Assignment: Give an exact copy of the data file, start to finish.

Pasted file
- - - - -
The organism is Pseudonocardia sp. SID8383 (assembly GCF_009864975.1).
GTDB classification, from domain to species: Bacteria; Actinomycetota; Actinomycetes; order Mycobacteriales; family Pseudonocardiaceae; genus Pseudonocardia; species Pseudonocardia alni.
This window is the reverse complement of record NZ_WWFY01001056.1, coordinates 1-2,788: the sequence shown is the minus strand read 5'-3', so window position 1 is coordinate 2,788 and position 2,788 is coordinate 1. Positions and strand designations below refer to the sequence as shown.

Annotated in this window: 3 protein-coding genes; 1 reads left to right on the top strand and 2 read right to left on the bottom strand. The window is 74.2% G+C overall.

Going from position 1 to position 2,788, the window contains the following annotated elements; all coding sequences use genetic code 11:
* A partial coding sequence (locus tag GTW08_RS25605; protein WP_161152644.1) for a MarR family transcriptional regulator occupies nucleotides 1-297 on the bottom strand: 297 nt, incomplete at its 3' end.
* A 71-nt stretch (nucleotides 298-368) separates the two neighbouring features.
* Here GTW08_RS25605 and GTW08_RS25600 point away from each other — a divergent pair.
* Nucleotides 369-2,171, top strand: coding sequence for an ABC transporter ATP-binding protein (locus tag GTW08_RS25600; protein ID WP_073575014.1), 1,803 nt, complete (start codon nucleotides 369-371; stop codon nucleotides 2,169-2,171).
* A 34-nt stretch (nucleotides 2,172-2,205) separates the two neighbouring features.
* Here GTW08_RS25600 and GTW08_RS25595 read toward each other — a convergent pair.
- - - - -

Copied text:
The organism is Pseudonocardia sp. SID8383 (assembly GCF_009864975.1).
GTDB classification, from domain to species: Bacteria; Actinomycetota; Actinomycetes; order Mycobacteriales; family Pseudonocardiaceae; genus Pseudonocardia; species Pseudonocardia alni.
This window is the reverse complement of record NZ_WWFY01001056.1, coordinates 1-2,788: the sequence shown is the minus strand read 5'-3', so window position 1 is coordinate 2,788 and position 2,788 is coordinate 1. Positions and strand designations below refer to the sequence as shown.

Annotated in this window: 3 protein-coding genes; 1 reads left to right on the top strand and 2 read right to left on the bottom strand. The window is 74.2% G+C overall.

Going from position 1 to position 2,788, the window contains the following annotated elements; all coding sequences use genetic code 11:
* A partial coding sequence (locus tag GTW08_RS25605; protein WP_161152644.1) for a MarR family transcriptional regulator occupies nucleotides 1-297 on the bottom strand: 297 nt, incomplete at its 3' end.
* A 71-nt stretch (nucleotides 298-368) separates the two neighbouring features.
* Here GTW08_RS25605 and GTW08_RS25600 point away from each other — a divergent pair.
* Nucleotides 369-2,171, top strand: coding sequence for an ABC transporter ATP-binding protein (locus tag GTW08_RS25600; protein ID WP_073575014.1), 1,803 nt, complete (start codon nucleotides 369-371; stop codon nucleotides 2,169-2,171).
* A 34-nt stretch (nucleotides 2,172-2,205) separates the two neighbouring features.
* Here GTW08_RS25600 and GTW08_RS25595 read toward each other — a convergent pair.